Fig. 2
figure 2

Pearson correlations between hepatic cystathionine β-synthase (CBS) and betaine homocysteine methyltransferase (BHMT) activity, CBS and 5-methyltetrahydrofolaare-homocysteine methyltransferase (MTR) activity, MTR and methionine adenosyltransferase (MAT) activity and liver choline and betaine concentrations in Holstein cows fed to 60% of their net energy for lactation requirements and receiving abomasal infusions of 0, 6.25, 12.5 or 25 g/d choline ion for 4 d [37, 38]

Effect of body condition and prepartal energy allowance on one-carbon metabolism pathways

The transition period is one of the most-important stages of the lactation cycle in dairy cattle, characterized by significant metabolic, oxidant status, and immune challenges [22, 40, 41]. Because failure to adequately meet these challenges can compromise production, induce metabolic diseases, and increase rates of culling in early lactation [42], management of the transition cow remains a focal point for dairy producers. Traditional management provides dry cows with a high-fiber/low-energy density ration, increasing energy density and reducing fiber content in the 3–4 weeks. prior to parturition. This practice originated from the recommendations by Boutflour [43]. However, studies conducted in the last decades have demonstrated that prepartum overfeeding of energy often leads to a wrecked transition [44,45,46,47,48,49,50,51,52].

Despite the fact that cow adiposity (measured through body condition score, BCS, a qualitative measurement) plays an important role in the metabolic response of the animal to lactation and its level is regulated through nutrition, cows with different level of adiposity are generally managed similarly during the prepartum period. The connection between prepartal nutrition and BCS is further strengthened by the fact that similar negative responses to overnutrition also have been observed when cows reached parturition at extreme levels (e.g., too high or too low) of BCS [45, 53,54,55,56,57,58,59].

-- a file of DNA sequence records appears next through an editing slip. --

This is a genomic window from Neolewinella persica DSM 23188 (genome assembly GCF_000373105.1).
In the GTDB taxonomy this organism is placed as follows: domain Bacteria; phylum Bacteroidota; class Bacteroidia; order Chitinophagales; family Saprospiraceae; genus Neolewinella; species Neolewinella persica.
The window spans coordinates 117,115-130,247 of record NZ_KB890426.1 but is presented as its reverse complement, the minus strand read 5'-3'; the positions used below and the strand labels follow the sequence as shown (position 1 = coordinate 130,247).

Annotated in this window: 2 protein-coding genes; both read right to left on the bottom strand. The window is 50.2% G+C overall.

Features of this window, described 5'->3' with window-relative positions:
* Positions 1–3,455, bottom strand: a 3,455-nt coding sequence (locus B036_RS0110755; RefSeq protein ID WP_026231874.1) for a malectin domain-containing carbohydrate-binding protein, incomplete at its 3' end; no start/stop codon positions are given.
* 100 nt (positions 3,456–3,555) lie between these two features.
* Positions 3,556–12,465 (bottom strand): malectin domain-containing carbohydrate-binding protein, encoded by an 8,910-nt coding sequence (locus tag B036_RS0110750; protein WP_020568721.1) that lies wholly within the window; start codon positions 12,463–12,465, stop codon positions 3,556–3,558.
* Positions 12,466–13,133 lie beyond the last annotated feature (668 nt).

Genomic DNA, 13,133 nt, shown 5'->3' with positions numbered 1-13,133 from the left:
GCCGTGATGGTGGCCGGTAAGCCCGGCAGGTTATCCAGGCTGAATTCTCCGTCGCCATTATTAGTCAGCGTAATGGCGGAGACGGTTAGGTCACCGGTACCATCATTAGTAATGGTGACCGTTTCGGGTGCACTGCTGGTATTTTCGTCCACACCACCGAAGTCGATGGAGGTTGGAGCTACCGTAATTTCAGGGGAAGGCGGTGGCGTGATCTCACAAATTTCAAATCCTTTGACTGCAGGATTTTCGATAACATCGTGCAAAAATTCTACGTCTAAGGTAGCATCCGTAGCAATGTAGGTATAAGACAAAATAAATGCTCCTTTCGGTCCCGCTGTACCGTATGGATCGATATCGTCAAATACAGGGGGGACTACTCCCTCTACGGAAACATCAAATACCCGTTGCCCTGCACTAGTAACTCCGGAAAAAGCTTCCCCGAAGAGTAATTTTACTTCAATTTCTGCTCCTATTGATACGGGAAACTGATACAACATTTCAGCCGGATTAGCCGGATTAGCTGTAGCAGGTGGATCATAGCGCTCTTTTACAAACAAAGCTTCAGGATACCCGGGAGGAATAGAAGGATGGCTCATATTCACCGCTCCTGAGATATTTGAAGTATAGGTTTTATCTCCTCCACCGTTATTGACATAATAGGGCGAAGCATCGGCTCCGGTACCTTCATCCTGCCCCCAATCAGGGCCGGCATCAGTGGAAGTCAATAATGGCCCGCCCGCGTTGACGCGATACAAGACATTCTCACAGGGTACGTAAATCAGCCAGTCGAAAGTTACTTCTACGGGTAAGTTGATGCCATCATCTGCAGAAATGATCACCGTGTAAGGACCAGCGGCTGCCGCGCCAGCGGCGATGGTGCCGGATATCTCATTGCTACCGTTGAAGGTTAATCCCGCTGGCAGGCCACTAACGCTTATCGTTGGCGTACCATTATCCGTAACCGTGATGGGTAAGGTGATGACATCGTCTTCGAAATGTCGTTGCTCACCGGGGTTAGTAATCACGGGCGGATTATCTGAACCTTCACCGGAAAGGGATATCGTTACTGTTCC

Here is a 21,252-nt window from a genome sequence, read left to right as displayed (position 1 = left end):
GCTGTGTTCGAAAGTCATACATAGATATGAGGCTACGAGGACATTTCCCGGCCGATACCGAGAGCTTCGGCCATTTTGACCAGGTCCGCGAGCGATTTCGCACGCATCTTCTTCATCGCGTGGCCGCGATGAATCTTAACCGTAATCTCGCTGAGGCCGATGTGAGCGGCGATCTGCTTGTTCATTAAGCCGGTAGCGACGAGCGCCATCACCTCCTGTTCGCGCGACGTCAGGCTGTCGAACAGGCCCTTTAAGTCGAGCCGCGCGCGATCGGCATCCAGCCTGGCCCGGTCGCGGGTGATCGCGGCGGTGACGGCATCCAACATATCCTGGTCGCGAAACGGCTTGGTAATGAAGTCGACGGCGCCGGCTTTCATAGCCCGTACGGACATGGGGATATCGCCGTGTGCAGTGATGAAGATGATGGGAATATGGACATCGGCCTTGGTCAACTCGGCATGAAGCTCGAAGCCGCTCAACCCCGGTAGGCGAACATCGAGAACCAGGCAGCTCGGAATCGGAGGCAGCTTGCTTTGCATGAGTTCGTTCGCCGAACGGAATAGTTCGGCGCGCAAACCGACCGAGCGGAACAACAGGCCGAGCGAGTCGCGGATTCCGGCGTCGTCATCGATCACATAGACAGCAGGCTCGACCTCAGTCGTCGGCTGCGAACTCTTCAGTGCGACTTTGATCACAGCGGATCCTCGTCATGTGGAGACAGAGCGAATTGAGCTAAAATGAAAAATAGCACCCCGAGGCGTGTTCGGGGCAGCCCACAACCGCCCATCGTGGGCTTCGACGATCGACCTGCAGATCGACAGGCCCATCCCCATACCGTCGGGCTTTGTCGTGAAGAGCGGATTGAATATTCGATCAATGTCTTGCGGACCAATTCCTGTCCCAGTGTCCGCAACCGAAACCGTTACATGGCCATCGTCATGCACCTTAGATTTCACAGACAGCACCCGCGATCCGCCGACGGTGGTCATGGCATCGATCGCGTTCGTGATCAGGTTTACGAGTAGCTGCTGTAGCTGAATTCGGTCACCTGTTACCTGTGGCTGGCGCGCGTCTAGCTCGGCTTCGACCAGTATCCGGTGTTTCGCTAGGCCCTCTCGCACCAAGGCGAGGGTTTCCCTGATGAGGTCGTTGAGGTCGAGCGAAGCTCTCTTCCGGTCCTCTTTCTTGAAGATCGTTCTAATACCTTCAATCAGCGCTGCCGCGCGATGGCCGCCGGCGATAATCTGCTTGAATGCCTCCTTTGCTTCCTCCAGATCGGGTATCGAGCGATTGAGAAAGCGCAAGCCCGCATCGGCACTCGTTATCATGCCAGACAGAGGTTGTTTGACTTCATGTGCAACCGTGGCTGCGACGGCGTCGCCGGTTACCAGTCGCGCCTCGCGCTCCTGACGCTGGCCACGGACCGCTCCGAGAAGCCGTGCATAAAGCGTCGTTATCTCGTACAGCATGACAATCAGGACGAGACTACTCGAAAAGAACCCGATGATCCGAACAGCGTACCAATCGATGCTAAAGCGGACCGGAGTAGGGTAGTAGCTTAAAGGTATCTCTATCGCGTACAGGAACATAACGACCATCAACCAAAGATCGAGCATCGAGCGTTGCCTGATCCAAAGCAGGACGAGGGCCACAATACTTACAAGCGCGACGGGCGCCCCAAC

Management of both nutrition and adiposity has proven effective in counteracting the most negative effects of transient metabolic and inflammatory status during the transition period [60, 61]. Due to the tight link between metabolic and redox status [40], and the previously established importance of one-carbon metabolism in supplying the systemic antioxidant pool, a connection between prepartal BCS or nutritional management and the transition period Met supply and one-carbon metabolism is not far-fetched.

No data are available in confinement systems regarding the outcomes of BCS modulation on the status of the Met cycle. While looking, instead, at the effects of a higher-energy close-up diet, Vailati-Riboni et al. [62] detected only few changes at the mRNA level with cows receiving a higher-energy diet prepartum (e.g., 1.54 Mcal/kg DM) having greater DNMT3A and lower MTR hepatic abundance compared with cows fed a higher-fiber diet (e.g., 1.24 Mcal/kg DM). These changes suggested a greater degree of utilization and a lower capacity to regenerate Met, which could place a strain on the available cellular pool of this essential AA.

When investigating the effect of prepartum BCS and energy level in a pasture-based system (i.e. m2/cow), Vailati-Riboni et al. [63] identified hepatic transcriptomic changes related to the Met cycle (e.g. folate biosynthesis, one-carbon pool by folate, vitamin B6 metabolism) when underconditioned cows (e.g., 2.5 on a 4 point scale) were allowed a higher pasture area prepartum, thus, increasing their overall energy supply to approximately 110% of estimated ME requirements (calculated post trial via equations using blood metabolites). The changes detected in these three pathways seemed to indicate a greater flux through the one-carbon metabolism pathways, with a potential increase in the availability of Met and antioxidants. Together with the increase in activation of taurine and hypotaurine metabolism during early lactation in those cows, these results from Vailati-Riboni et al. [63] suggested a link between AA metabolism and energy intake, together with a beneficial alteration of Met metabolism via prepartal energy intake manipulation.